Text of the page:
Background: We aimed to investigate the efficacy of computer-aided detection (CAD) for MRI in the assessment of tumor extent, lymph node status, and multifocality in invasive breast cancers in comparison with other breast imaging modalities. Methods: Two radiologists measured the maximum tumor size, as well as, analyzed lymph node status and multifocality in 86 patients with invasive breast cancers using mammography, ultrasound, CT, MRI with and without CAD, and 18-fludeoxyglucose positron emission tomography (FDG-PET). The assessed data were compared with pathology. Results: For tumor extent, there were no significant differences between pathological size and measured size using mammography, ultrasound, CT, or MRI with and without CAD (P∈>∈0.05). For evaluation of lymph node status, ultrasound had the best kappa coefficients (0.522) for agreement between imaging and pathology, and diagnostic performance with 92.1% specificity and 90.0% positive predictive value. For multifocality, MRI with CAD had the highest area under the receiver operating characteristic curve (AUC∈=∈0.888). Conclusions: CAD for MRI is feasible to assess tumor extent and multifocality in invasive breast cancer patients. However, CAD is not effective in evaluation of nodal status.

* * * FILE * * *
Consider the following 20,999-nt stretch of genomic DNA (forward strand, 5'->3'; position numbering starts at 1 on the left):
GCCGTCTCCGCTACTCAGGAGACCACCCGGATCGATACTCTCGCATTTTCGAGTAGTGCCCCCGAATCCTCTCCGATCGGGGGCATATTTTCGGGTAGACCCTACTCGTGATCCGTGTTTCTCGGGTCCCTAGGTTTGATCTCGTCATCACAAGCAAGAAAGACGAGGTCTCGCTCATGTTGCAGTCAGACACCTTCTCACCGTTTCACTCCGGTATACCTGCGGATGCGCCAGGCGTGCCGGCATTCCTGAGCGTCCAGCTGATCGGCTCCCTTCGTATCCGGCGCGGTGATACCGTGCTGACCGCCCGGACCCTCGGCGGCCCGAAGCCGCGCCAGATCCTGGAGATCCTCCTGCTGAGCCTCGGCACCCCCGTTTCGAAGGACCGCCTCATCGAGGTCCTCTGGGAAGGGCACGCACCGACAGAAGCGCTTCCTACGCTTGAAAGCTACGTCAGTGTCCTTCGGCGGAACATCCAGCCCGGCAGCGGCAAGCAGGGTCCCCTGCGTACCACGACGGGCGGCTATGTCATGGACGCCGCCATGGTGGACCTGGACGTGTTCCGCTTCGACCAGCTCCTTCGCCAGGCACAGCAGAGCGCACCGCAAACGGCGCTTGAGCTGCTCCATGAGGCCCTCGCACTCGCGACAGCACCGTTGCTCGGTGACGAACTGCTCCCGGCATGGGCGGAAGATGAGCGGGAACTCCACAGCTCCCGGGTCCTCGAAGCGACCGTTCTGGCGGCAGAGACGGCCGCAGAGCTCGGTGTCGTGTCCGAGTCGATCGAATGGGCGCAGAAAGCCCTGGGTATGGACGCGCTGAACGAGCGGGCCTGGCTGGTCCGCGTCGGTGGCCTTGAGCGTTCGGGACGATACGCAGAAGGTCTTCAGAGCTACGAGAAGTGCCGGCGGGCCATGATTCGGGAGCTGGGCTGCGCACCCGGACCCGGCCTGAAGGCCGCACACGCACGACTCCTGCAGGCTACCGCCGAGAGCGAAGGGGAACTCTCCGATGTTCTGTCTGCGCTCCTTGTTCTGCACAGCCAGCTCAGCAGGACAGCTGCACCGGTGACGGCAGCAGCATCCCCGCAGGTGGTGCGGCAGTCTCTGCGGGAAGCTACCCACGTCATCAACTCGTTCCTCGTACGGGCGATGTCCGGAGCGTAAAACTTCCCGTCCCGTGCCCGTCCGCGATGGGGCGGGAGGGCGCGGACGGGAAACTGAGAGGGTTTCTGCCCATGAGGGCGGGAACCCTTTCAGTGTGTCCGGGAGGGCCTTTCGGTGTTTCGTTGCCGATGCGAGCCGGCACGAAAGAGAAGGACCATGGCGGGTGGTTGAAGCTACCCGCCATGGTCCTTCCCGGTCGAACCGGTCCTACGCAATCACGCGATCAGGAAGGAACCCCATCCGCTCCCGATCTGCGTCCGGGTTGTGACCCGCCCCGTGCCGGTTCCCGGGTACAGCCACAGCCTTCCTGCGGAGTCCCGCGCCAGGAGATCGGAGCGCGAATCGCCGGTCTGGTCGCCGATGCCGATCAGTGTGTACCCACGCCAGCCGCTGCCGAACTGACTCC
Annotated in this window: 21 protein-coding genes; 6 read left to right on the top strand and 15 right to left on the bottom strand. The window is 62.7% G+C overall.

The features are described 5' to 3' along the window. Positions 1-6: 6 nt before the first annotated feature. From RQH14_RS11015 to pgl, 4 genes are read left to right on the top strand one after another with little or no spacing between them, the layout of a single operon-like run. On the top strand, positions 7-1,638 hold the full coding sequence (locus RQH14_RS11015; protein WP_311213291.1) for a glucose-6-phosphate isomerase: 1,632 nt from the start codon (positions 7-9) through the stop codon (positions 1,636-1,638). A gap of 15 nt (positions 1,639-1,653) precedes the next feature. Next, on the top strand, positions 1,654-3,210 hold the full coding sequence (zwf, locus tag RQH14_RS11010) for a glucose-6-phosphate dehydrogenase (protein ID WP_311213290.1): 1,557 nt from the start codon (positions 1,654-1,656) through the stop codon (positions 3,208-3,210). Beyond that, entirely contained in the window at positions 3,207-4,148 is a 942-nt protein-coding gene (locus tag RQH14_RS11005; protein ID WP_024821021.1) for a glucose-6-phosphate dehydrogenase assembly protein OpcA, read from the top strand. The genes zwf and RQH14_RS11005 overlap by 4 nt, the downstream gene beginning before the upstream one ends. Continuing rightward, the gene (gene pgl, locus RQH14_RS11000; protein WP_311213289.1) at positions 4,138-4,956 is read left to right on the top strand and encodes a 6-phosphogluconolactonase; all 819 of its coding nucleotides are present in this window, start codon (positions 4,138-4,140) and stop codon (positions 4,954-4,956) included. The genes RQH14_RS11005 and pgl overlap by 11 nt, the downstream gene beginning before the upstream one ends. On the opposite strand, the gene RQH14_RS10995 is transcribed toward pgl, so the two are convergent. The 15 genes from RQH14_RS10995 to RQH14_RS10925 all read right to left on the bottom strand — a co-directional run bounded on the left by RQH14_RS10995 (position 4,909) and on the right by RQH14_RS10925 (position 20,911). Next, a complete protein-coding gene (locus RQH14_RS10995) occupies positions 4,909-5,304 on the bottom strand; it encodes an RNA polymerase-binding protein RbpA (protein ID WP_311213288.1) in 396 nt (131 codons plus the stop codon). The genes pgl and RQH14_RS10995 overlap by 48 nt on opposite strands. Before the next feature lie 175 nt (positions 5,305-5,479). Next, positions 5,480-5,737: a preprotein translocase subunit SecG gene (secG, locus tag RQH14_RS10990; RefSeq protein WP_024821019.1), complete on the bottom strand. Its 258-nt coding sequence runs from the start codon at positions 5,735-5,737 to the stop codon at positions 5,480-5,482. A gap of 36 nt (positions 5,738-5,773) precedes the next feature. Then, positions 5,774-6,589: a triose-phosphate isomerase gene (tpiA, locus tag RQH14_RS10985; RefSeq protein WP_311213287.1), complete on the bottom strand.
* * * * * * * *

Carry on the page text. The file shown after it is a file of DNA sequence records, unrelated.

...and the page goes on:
- Breast neoplasm
- Computer-assisted diagnosis
- Magnetic resonance imaging
- Tumor staging
ASJC Scopus subject areas
- Radiological and Ultrasound Technology
- Radiology Nuclear Medicine and imaging